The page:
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New COVID-19 cases back above 400 as authorities warn of danger of variants

A temporary coronavirus testing center in Seoul (Yonhap)
A temporary coronavirus testing center in Seoul (Yonhap)
South Korea's daily new COVID-19 cases rose back to above 400 on Saturday, health authorities said.

The country added 431 more COVID-19 cases, including 403 locally transmitted infections, raising the total caseload to 74,692, according to the Korea Disease Control and Prevention Agency (KDCA).

The number of new infections was tallied at 404 on Wednesday and 401 the following day. It then fell to 346 on Friday in the midst of weeks of toughened social distancing restrictions.

Seoul, Gyeonggi Province and Incheon had 119, 113 and 12 cases, respectively, with 33 reported in Busan, 32 in South Gyeongsang Province, 21 in Daegu and 18 in North Gyeongsang Province. The number of new patients in regions outside the greater Seoul area climbed back to the triple digits.

Among major cases, infections related to an evangelical church facility in Sangju, North Gyeongsang Province, increased to 802 and 18 others were confirmed in connection with a call center in Ansan, Gyeonggi Province, and a family gathering in Suncheon, South Jeolla Province.

Nine additional coronavirus deaths were reported to bring the death toll to 1,337. The fatality rate stood at 1.79 percent.

The authorities conducted a total of 47,484 coronavirus tests Friday, 2,866 more than the previous day, it added.

An accumulated total of 5.33 million COVID-19 tests have been done so far in South Korea, with 136,629 people awaiting results.

An additional 629 patients were released from coronavirus treatment, and 297 others still have serious symptoms, the agency said.

The so-called third wave of the pandemic, which started in November last year and peaked with daily cases of 1,240 on Dec. 25, is showing signs of a let-up.

But many say it's too early to lower the guard due to infections reported constantly in a number of areas nationwide. The proportion of patients whose infection sources have yet to be traced has been staying above 20 percent.

The government is closely monitoring the trend of infections to decide whether to adjust the social distancing rules now at Level 2.5, the second highest in a five-tier system, in the capital area. It prohibits private gatherings of five or more people, and puts curbs on business operations after 9 p.m.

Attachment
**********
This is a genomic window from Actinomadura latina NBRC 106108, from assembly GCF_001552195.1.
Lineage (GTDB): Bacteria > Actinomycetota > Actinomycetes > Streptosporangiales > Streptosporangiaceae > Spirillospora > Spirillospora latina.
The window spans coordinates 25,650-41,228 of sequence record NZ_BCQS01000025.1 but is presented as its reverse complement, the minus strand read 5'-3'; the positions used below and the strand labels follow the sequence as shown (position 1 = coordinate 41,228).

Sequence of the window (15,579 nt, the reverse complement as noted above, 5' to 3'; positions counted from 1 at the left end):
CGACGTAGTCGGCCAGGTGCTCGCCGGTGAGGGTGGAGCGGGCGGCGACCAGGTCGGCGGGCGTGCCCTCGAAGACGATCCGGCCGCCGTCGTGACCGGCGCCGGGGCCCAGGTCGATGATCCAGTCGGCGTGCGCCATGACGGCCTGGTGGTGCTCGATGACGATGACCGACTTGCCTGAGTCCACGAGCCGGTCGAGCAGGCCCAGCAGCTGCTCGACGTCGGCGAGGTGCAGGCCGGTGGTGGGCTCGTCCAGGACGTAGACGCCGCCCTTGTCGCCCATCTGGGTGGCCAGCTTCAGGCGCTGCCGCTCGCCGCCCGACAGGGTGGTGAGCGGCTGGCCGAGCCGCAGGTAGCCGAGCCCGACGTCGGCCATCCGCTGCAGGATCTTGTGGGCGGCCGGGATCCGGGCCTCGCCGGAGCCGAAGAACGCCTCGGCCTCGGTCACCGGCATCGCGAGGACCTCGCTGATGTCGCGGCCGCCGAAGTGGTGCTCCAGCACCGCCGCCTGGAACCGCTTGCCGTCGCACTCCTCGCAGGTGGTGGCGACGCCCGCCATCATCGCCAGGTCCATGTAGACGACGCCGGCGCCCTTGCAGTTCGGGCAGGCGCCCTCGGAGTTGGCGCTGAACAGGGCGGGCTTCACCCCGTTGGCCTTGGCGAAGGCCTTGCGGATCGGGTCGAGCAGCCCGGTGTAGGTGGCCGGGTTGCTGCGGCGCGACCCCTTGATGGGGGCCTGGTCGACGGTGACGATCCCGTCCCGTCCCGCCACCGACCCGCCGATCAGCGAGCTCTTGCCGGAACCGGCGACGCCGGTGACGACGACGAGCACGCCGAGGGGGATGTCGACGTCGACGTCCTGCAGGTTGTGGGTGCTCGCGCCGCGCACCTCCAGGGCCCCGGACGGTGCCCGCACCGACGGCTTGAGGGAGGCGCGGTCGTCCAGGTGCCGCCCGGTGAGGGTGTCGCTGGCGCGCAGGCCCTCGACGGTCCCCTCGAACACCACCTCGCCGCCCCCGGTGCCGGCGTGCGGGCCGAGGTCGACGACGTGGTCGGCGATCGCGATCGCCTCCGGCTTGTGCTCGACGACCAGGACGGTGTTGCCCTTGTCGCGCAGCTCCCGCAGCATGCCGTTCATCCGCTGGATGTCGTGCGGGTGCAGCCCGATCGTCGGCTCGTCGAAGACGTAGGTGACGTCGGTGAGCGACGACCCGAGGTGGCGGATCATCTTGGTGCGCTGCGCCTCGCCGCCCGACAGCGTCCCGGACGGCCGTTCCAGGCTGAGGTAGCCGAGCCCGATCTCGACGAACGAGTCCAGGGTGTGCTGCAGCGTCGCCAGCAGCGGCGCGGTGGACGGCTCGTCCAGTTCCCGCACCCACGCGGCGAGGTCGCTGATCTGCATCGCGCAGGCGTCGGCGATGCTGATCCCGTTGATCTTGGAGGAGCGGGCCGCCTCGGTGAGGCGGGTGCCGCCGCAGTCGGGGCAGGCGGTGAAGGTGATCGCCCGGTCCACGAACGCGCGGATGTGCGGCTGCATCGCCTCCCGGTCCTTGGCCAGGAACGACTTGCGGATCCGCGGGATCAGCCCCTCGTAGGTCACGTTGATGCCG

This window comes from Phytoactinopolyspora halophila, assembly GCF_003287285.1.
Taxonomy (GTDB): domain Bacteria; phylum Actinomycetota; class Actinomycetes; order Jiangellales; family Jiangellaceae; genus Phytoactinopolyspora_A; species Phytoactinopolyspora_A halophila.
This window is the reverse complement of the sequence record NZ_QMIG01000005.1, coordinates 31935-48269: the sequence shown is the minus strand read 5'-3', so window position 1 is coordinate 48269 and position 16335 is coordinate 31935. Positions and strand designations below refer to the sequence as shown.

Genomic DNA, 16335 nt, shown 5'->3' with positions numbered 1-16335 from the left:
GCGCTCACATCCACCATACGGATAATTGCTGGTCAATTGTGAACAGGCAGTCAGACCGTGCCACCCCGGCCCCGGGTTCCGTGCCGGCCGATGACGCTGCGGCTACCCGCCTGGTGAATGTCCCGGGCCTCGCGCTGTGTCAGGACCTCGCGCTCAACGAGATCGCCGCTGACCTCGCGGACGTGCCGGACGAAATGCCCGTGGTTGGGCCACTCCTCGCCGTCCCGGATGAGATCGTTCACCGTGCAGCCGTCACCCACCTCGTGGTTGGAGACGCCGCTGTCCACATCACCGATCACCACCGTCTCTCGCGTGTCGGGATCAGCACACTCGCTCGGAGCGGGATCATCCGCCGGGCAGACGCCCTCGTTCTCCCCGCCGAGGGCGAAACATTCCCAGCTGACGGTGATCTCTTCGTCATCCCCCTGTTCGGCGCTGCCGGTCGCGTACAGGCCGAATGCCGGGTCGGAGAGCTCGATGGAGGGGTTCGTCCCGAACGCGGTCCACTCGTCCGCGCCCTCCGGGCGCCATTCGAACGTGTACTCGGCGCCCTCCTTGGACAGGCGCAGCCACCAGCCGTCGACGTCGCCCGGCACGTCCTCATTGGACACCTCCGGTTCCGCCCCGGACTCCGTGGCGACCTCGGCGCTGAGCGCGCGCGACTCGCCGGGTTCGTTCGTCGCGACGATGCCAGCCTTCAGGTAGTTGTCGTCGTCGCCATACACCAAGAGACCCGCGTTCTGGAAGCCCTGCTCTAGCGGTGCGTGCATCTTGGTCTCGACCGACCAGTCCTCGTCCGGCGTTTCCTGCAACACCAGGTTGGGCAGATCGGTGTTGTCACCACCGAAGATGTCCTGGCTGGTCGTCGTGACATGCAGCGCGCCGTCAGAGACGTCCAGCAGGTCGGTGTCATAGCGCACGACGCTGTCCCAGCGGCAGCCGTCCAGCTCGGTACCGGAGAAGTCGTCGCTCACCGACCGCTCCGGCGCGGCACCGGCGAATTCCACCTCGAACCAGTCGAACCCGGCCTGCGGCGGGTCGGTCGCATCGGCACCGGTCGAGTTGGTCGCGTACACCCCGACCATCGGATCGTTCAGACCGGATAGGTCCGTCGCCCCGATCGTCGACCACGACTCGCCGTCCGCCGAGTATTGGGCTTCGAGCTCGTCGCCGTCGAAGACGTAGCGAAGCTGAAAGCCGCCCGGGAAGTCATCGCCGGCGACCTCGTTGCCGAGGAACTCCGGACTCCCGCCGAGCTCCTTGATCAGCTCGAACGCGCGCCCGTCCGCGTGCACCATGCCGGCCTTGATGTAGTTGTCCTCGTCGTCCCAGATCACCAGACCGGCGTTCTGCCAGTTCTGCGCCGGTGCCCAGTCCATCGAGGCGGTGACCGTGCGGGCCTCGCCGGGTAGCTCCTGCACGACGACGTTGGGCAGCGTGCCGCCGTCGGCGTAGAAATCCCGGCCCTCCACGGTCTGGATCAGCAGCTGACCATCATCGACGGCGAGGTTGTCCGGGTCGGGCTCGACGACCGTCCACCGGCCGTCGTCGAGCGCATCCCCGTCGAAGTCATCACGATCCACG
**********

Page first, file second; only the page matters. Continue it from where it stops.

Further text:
Local health authorities, meanwhile, are on high alert over burgeoning variants.

Kwon Joon-wook, deputy director of the Central Disease Control Headquarters, even raised the possibility that the nation will be drawn back into a "nightmare" similar to that of last December.

"Mutant viruses are more contagious than existing ones," he said during a press briefing later in the day.

While the reproduction rate of the coronavirus here stands at around 0.82, it would jump up to 1.2 if the mutant virus from Britain spreads widely, he added. The rate measures the number of people that the average patient infects.

It represents a very alarming situation, with the British government's latest announcement signaling the likelihood of a higher fatality rate, Kwon added.

South Korea has confirmed three types of coronavirus variants on its soil, one each from Britain, South Africa and Brazil, with a total of 18 people infected.

The government regards such variants as a major challenge in its already struggling antivirus fight, especially ahead of a full-fledged vaccination program scheduled to start in February.

It said it plans to announce a specific timetable on offering vaccine shots next Thursday.

In a bid to develop the country's own vaccine, the health authorities are also pushing for technology cooperation with Moderna, an American pharmaceutical and biotechnology company.

The national research center on infectious diseases said it will discuss partnerships on messenger RNA (mRNA) vaccines with Moderna officials via videoconference next Monday. (Yonhap)